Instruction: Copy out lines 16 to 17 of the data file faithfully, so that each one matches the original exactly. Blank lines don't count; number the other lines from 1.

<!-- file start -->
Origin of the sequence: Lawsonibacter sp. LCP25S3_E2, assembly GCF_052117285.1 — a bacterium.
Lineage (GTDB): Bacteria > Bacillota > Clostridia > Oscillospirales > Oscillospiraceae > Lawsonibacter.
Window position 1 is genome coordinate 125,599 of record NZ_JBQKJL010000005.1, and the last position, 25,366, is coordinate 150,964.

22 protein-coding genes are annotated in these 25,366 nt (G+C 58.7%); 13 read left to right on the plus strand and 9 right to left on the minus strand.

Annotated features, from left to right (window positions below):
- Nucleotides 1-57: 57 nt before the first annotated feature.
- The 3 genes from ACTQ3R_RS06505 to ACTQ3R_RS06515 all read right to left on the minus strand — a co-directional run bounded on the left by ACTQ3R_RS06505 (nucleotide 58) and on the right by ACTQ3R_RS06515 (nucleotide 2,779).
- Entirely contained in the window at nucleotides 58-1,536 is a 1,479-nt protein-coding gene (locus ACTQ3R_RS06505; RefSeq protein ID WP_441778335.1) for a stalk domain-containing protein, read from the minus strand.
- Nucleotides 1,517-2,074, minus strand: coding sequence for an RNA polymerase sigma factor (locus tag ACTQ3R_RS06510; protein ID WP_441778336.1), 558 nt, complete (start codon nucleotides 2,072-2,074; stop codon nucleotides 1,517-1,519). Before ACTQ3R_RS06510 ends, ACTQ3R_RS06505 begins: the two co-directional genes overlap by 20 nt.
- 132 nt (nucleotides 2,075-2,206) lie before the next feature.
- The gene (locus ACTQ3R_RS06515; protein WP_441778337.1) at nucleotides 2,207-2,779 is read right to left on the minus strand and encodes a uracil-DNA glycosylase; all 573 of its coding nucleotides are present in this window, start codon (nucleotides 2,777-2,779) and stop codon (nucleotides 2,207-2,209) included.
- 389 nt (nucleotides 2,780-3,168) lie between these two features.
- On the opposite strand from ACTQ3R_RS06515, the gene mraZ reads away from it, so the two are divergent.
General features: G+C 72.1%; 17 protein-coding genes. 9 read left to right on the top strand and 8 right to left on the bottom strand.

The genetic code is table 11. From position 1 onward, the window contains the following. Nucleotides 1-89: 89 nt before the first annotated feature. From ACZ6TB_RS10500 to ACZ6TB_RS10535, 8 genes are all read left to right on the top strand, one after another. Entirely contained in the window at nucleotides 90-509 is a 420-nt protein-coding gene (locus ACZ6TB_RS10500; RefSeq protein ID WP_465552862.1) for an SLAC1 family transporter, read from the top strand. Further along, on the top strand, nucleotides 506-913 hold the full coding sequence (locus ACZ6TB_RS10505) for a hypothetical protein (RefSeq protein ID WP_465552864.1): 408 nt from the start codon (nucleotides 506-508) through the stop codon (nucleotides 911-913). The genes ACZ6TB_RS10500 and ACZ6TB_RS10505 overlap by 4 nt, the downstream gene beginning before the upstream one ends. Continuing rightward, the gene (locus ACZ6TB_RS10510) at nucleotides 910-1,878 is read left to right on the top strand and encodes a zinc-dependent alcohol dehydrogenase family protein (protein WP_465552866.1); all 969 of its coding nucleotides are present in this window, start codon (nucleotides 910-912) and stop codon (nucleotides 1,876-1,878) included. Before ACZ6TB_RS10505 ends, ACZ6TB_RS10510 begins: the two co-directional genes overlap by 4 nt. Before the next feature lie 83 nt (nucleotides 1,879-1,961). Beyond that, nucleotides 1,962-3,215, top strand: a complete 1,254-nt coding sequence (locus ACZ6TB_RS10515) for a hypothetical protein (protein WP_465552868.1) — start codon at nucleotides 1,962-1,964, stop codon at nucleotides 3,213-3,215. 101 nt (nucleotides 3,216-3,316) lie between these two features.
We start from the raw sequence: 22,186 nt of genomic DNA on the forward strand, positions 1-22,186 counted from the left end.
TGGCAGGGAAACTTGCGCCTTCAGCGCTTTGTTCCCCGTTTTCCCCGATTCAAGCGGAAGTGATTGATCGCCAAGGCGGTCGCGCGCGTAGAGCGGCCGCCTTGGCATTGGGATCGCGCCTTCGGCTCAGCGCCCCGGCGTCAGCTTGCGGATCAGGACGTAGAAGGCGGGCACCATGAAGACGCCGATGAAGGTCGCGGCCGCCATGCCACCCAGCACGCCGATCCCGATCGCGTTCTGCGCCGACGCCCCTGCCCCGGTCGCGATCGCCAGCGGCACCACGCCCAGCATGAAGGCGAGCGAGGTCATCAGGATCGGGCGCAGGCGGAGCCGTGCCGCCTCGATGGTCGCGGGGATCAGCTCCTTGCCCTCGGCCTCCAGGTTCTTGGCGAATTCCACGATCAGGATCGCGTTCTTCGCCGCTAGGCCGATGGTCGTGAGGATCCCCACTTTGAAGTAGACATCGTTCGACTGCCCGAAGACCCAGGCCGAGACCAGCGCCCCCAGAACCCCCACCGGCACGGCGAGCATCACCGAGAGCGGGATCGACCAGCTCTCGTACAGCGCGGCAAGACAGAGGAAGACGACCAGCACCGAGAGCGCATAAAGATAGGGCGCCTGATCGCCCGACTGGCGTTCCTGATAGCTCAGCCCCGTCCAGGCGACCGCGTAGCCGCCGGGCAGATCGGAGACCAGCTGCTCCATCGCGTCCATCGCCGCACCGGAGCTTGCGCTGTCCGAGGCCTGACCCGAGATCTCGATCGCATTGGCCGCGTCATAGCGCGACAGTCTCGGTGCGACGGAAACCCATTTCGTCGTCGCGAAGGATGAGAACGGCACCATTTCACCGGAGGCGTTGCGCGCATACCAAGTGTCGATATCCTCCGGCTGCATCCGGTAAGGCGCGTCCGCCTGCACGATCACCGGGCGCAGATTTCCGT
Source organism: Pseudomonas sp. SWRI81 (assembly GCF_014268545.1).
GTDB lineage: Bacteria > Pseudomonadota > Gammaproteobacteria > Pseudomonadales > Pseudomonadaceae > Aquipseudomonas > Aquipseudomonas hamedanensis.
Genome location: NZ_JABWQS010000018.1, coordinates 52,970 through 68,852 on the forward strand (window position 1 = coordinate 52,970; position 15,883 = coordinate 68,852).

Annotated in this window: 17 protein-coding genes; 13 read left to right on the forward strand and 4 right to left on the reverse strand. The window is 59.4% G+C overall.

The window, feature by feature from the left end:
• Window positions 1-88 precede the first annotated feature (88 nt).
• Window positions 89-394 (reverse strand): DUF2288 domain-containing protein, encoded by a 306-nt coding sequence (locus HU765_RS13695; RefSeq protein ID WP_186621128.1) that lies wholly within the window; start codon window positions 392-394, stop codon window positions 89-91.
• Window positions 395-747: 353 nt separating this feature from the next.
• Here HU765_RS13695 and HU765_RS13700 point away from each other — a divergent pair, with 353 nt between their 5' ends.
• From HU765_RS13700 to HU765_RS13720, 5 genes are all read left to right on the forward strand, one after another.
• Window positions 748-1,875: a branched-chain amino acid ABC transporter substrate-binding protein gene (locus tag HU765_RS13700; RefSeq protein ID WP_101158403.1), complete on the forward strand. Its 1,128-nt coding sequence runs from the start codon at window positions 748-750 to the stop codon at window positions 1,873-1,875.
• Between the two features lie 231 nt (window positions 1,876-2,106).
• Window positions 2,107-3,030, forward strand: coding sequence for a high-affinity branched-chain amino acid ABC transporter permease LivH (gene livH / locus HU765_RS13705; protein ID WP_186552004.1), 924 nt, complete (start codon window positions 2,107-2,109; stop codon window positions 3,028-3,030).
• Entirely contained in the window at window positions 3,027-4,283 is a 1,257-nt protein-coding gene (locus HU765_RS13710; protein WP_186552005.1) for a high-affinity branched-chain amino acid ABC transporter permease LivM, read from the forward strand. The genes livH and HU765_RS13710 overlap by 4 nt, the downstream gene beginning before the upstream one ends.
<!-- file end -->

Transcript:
We start from the raw sequence: 22,186 nt of genomic DNA on the forward strand, positions 1-22,186 counted from the left end.
TGGCAGGGAAACTTGCGCCTTCAGCGCTTTGTTCCCCGTTTTCCCCGATTCAAGCGGAAGTGATTGATCGCCAAGGCGGTCGCGCGCGTAGAGCGGCCGCCTTGGCATTGGGATCGCGCCTTCGGCTCAGCGCCCCGGCGTCAGCTTGCGGATCAGGACGTAGAAGGCGGGCACCATGAAGACGCCGATGAAGGTCGCGGCCGCCATGCCACCCAGCACGCCGATCCCGATCGCGTTCTGCGCCGACGCCCCTGCCCCGGTCGCGATCGCCAGCGGCACCACGCCCAGCATGAAGGCGAGCGAGGTCATCAGGATCGGGCGCAGGCGGAGCCGTGCCGCCTCGATGGTCGCGGGGATCAGCTCCTTGCCCTCGGCCTCCAGGTTCTTGGCGAATTCCACGATCAGGATCGCGTTCTTCGCCGCTAGGCCGATGGTCGTGAGGATCCCCACTTTGAAGTAGACATCGTTCGACTGCCCGAAGACCCAGGCCGAGACCAGCGCCCCCAGAACCCCCACCGGCACGGCGAGCATCACCGAGAGCGGGATCGACCAGCTCTCGTACAGCGCGGCAAGACAGAGGAAGACGACCAGCACCGAGAGCGCATAAAGATAGGGCGCCTGATCGCCCGACTGGCGTTCCTGATAGCTCAGCCCCGTCCAGGCGACCGCGTAGCCGCCGGGCAGATCGGAGACCAGCTGCTCCATCGCGTCCATCGCCGCACCGGAGCTTGCGCTGTCCGAGGCCTGACCCGAGATCTCGATCGCATTGGCCGCGTCATAGCGCGACAGTCTCGGTGCGACGGAAACCCATTTCGTCGTCGCGAAGGATGAGAACGGCACCATTTCACCGGAGGCGTTGCGCGCATACCAAGTGTCGATATCCTCCGGCTGCATCCGGTAAGGCGCGTCCGCCTGCACGATCACCGGGCGCAGATTTCCGT